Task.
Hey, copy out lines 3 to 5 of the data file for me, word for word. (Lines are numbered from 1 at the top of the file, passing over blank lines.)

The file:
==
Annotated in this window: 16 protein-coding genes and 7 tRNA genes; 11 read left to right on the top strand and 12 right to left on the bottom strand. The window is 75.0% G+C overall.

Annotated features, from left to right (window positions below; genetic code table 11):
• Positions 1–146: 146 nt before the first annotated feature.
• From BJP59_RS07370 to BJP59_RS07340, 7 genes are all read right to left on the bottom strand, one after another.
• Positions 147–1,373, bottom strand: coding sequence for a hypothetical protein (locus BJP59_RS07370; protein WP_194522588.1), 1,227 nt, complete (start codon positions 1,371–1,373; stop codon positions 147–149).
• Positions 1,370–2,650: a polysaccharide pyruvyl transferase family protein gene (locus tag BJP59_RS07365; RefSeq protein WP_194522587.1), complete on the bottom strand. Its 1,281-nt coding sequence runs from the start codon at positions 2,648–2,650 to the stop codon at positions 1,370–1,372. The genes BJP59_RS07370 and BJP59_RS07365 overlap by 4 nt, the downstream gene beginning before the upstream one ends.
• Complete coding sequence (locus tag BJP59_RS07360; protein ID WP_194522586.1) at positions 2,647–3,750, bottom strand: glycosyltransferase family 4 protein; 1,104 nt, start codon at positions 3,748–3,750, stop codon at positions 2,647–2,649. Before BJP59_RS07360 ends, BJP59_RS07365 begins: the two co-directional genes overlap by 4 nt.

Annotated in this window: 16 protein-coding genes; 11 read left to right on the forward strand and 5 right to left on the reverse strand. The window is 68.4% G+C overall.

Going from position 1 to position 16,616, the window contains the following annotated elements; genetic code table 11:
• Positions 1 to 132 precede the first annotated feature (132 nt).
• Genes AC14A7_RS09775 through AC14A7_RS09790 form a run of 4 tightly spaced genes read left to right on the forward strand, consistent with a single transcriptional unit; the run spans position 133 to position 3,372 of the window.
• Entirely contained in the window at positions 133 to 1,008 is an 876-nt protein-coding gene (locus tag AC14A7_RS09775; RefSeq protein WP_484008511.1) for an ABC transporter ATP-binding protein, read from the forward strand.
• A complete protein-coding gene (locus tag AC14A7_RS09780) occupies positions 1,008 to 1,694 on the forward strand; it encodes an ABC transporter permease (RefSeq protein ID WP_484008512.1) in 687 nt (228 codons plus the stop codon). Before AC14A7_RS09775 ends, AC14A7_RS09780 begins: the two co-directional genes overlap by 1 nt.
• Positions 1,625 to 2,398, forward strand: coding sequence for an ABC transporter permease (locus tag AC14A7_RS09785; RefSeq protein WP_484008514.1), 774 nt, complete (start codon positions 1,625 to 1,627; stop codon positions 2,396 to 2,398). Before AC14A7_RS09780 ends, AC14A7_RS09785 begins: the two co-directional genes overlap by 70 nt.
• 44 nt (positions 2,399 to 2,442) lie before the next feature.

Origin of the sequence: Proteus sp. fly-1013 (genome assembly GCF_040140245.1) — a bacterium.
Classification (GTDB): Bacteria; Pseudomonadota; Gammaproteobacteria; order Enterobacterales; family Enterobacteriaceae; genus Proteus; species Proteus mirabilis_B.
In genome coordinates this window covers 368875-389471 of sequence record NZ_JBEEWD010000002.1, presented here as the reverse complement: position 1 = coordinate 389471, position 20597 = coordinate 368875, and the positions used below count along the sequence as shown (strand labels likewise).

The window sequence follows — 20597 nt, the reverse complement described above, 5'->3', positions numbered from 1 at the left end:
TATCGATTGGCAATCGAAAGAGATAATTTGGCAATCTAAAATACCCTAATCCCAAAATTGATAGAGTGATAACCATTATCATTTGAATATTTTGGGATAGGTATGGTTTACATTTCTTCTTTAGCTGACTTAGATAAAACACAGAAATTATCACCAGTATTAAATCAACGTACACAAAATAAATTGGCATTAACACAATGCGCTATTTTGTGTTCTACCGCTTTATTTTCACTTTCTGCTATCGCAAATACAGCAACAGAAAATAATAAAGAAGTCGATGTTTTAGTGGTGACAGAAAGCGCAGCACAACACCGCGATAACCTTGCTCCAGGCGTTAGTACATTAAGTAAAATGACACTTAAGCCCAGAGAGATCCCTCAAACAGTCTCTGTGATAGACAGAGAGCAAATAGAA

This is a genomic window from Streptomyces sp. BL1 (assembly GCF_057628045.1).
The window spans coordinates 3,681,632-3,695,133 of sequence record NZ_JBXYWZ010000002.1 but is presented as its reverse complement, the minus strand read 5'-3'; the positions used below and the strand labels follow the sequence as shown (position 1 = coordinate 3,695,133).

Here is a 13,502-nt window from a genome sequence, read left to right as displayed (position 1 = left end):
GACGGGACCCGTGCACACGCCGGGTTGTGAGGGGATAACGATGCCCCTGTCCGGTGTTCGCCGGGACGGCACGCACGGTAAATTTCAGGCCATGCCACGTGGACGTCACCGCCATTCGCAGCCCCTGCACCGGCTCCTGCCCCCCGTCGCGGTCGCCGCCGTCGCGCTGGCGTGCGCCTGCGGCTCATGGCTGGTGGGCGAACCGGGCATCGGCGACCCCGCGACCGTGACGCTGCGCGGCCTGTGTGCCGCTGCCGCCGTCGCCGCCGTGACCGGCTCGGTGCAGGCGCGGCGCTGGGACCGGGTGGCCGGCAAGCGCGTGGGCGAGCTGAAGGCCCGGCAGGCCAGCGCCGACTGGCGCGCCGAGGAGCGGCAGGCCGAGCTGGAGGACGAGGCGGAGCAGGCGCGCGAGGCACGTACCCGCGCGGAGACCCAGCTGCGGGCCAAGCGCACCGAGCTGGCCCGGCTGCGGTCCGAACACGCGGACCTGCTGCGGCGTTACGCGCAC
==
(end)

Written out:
• Positions 1–146: 146 nt before the first annotated feature.
• From BJP59_RS07370 to BJP59_RS07340, 7 genes are all read right to left on the bottom strand, one after another.
• Positions 147–1,373, bottom strand: coding sequence for a hypothetical protein (locus BJP59_RS07370; protein WP_194522588.1), 1,227 nt, complete (start codon positions 1,371–1,373; stop codon positions 147–149).